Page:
You text someone, and it’s a little too long before you get a text back. You don’t see those three little dots pop up showing they are texting you back. Or, worse, you see the dots, and then they stop and disappear. Or, even worse than that… they leave you on read. (Shout out to Apple for really helping those with anxiety.)
Then the panic sets in. That awful feeling in the pit of your stomach and the racing thoughts.
“What did I do wrong?”
“They aren’t interested in me anymore.”
“They are mad at me.”
“They found someone better.”
You see them on Instagram, Facebook, and Snapchat, so you know they have their phone, but they aren’t answering your text. Or initiating a conversation. Or making you the center of their universe.
Speaking of Instagram, Facebook, and Snapchat, If someone doesn’t like our post or watch our story, that sends us into a spiral. The same type of questions. The same doubt. I recently learned to let go of that. It’s not easy, but it’s so freeing. It’s only social media. It’s not that serious. But I found (okay, still am finding) myself getting upset and hurt that key people in my life aren’t “liking” things I post. Even writing this seems so dumb. But, I know it’s not just me. It’s a weird form of validation that we seem to need, and it’s time to let that go.
You ask someone to hang out and grab dinner or a drink. They say, “Not tonight.” Again. The same panic. They’re over you. Done. This is it.
You get mad at them, they get mad at you, you break up, and your life is over.
But NONE OF IT ACTUALLY HAPPENED.
We all do it, making up scenarios in our heads, and always, always going to worst case scenario. Always assuming someone is mad, disinterested, ghosting us, etc.. This goes for all types of relationships—family, friends, dating, co-workers, even people we don’t know very well or at all. We make assumptions, and we all know what assuming does.
I’m not an expert or professional of any kind, but, from my personal experience I can tell you that your anxiety is a liar.
They didn’t text you back right away? They are probably busy. Sure, it seems like we always have our phones glued to us, but people do have lives and things to do that don’t involve instantly texting back.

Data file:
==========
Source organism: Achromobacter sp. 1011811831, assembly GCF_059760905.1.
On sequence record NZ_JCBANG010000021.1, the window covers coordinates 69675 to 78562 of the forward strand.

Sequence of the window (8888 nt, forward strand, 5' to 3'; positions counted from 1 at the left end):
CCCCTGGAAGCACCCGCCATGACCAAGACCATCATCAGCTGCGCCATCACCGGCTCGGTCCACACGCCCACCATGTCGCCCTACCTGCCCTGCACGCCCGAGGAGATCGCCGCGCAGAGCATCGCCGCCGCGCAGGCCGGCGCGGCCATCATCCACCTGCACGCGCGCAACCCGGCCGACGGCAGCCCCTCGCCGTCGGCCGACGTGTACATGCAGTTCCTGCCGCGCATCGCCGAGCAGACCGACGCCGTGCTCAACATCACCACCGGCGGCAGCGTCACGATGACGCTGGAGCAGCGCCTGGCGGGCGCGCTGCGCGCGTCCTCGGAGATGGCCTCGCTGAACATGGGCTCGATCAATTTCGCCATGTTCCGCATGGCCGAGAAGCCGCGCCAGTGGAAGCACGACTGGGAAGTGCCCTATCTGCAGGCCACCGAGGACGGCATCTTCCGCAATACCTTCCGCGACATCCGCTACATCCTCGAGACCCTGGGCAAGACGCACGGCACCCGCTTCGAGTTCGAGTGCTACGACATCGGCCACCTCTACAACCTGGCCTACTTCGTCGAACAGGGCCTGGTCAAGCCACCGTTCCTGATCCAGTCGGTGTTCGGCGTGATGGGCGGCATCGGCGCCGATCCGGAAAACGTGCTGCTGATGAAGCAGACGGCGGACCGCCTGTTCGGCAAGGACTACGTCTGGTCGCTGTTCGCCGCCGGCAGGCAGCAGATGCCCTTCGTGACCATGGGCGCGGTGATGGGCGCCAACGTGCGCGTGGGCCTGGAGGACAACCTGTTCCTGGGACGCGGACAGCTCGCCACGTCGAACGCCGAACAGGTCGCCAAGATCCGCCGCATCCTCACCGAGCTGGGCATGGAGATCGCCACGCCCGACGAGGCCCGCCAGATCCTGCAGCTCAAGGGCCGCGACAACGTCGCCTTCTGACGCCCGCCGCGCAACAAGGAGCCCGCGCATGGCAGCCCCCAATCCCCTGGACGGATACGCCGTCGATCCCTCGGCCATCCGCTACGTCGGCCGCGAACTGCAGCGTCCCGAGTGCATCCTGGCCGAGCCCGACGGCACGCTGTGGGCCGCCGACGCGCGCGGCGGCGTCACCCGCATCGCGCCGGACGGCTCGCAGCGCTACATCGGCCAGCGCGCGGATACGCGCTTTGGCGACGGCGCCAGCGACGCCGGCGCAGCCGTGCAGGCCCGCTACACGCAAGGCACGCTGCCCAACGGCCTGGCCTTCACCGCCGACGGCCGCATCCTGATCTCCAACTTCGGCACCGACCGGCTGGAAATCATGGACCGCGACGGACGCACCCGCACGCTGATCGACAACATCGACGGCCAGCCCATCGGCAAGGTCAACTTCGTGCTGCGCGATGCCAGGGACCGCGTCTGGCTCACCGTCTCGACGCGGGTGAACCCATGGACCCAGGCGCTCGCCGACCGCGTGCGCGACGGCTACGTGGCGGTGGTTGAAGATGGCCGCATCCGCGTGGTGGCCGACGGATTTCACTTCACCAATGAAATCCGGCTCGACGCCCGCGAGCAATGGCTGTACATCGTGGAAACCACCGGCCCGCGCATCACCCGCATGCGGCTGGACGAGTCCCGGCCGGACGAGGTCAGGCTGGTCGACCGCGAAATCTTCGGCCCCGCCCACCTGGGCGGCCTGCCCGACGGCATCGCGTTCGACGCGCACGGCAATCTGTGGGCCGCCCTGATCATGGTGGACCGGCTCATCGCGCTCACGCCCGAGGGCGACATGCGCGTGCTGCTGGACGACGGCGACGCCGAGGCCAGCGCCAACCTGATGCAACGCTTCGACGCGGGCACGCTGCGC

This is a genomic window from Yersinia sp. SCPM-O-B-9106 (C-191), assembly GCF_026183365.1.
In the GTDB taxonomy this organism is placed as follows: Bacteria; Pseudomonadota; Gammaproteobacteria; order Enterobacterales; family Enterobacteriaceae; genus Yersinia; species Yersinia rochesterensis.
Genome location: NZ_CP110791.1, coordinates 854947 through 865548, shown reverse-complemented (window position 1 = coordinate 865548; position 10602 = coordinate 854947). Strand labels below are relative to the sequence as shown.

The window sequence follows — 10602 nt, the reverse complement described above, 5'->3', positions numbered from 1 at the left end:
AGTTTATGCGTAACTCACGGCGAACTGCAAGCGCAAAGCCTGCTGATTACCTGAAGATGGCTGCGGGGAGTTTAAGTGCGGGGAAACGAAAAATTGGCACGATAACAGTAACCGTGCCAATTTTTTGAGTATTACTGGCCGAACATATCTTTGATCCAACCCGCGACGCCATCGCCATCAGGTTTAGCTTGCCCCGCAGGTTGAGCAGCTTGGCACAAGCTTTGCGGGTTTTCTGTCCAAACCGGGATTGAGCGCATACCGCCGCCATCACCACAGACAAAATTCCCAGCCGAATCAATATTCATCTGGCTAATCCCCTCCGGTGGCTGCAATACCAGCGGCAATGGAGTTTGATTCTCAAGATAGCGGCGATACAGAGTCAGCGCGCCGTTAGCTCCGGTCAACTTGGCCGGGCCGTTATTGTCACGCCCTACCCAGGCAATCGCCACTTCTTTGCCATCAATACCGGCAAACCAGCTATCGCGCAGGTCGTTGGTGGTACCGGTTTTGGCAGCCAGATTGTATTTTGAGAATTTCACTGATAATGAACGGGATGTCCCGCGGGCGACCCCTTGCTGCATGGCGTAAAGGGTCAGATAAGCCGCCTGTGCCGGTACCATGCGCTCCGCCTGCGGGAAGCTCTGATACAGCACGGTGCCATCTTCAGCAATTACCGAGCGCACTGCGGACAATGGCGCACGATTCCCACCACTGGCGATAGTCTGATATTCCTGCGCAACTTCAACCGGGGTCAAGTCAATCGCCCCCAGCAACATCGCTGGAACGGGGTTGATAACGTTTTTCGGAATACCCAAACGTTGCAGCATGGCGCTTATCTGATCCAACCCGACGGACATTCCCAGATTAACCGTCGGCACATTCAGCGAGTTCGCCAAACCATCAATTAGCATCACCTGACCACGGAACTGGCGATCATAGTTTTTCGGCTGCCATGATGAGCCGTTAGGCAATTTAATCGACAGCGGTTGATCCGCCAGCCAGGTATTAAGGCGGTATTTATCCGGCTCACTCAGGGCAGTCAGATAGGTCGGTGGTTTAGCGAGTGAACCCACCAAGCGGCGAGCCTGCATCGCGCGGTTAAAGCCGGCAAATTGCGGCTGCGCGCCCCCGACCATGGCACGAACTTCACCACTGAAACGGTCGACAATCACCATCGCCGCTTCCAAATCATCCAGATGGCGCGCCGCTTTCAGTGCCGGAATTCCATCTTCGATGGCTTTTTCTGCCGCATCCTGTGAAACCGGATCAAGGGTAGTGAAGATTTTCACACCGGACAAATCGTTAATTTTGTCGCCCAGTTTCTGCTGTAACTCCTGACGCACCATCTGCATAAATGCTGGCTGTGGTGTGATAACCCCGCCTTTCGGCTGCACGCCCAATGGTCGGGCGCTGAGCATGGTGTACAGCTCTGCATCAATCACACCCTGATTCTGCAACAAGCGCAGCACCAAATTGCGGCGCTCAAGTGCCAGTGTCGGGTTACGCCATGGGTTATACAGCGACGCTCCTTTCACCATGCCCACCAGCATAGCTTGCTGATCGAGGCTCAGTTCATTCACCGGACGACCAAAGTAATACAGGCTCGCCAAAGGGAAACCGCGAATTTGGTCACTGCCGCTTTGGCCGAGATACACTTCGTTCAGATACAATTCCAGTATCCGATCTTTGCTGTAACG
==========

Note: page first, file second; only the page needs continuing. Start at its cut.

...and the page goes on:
They don’t want to hang out tonight? They could be busy, have other plans, or just want a night in alone. I’m very introverted, and there are plenty of nights I don’t want to go out because I just want to be in by myself. If I feel like that, I’m sure other people do too.
I know that I have probably messed up friendships and possible romantic relationships from doing this—becoming overly clingy to avoid that feeling of distance. Becoming crazy and asking questions and assuming. Letting the made up, fucked up story in my head get the best (or worst) of me. It’s such a hard habit to break. I feel like over the past year I’ve come a long way in this. Don’t get me wrong. I still make up the scenarios, but I’m finding that after a little bit of panic, I’m able to take a step back, take a deep breath and realize that I’m probably 100% wrong in my worry. And I usually am. The few times I am right, it’s a different type of feeling. It’s my gut. I need to learn to differentiate between anxiety and my gut. I am learning and working on looking at things rationally and logically. And if for some reason someone isn’t happy with me or interested in me, then that’s okay too. Life has, and will, go on. Worrying and stressing about it won’t help anything.
I told you, anxiety is a bitch. It causes me to overanalyze too many situations, especially relationships. Again, not just dating, but all types of relationships in my life. Some stressed me out more than others. Some were more one-sided than others. If any type of relationship is causing that much anxiety, is it really worth it? I’ve learned it’s not, and as painful as it is, you have to let some of those relationships go.
Anxiety is more than the made up scenarios. It’s constant worry, constant stress about EVERYTHING—relationships, health, money, society, the weather, global warming, the terrible Phillies season. Stress ends. You complete the task that had you worried, and poof! It’s gone. The task is done, but what about what comes after? The anxiety is still there. You find something new in the situation that causes you to still be concerned about. It’s exhausting.
A few things I’ve found that help when my anxiety is telling me a made up story:
Take a deep breath.
Focus on 3 tangible, positive things you have in your life.
Take out a piece of paper and write out the situation. Seeing it and having to write it will help you realize it’s probably not true.
Text a friend. Tell them your crazy situation and they will be able to talk you off the ledge and bring you back to reality.
Don’t listen to your anxiety, listen to your gut.